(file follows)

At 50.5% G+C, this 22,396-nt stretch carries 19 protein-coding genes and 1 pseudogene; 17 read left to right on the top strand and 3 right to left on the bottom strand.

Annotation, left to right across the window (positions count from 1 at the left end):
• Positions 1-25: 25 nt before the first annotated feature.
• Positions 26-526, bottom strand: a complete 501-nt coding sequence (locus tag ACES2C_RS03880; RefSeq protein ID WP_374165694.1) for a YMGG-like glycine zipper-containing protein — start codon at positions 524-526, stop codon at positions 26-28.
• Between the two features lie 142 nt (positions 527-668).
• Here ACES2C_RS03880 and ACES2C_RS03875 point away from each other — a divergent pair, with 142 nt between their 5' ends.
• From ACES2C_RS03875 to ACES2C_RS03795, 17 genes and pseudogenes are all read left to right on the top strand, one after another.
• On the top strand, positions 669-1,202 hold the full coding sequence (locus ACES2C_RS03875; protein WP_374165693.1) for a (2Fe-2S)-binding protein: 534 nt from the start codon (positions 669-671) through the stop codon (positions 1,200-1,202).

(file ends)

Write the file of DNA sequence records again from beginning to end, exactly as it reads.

At 50.5% G+C, this 22,396-nt stretch carries 19 protein-coding genes and 1 pseudogene; 17 read left to right on the top strand and 3 right to left on the bottom strand.

Annotation, left to right across the window (positions count from 1 at the left end):
• Positions 1-25: 25 nt before the first annotated feature.
• Positions 26-526, bottom strand: a complete 501-nt coding sequence (locus tag ACES2C_RS03880; RefSeq protein ID WP_374165694.1) for a YMGG-like glycine zipper-containing protein — start codon at positions 524-526, stop codon at positions 26-28.
• Between the two features lie 142 nt (positions 527-668).
• Here ACES2C_RS03880 and ACES2C_RS03875 point away from each other — a divergent pair, with 142 nt between their 5' ends.
• From ACES2C_RS03875 to ACES2C_RS03795, 17 genes and pseudogenes are all read left to right on the top strand, one after another.
• On the top strand, positions 669-1,202 hold the full coding sequence (locus ACES2C_RS03875; protein WP_374165693.1) for a (2Fe-2S)-binding protein: 534 nt from the start codon (positions 669-671) through the stop codon (positions 1,200-1,202).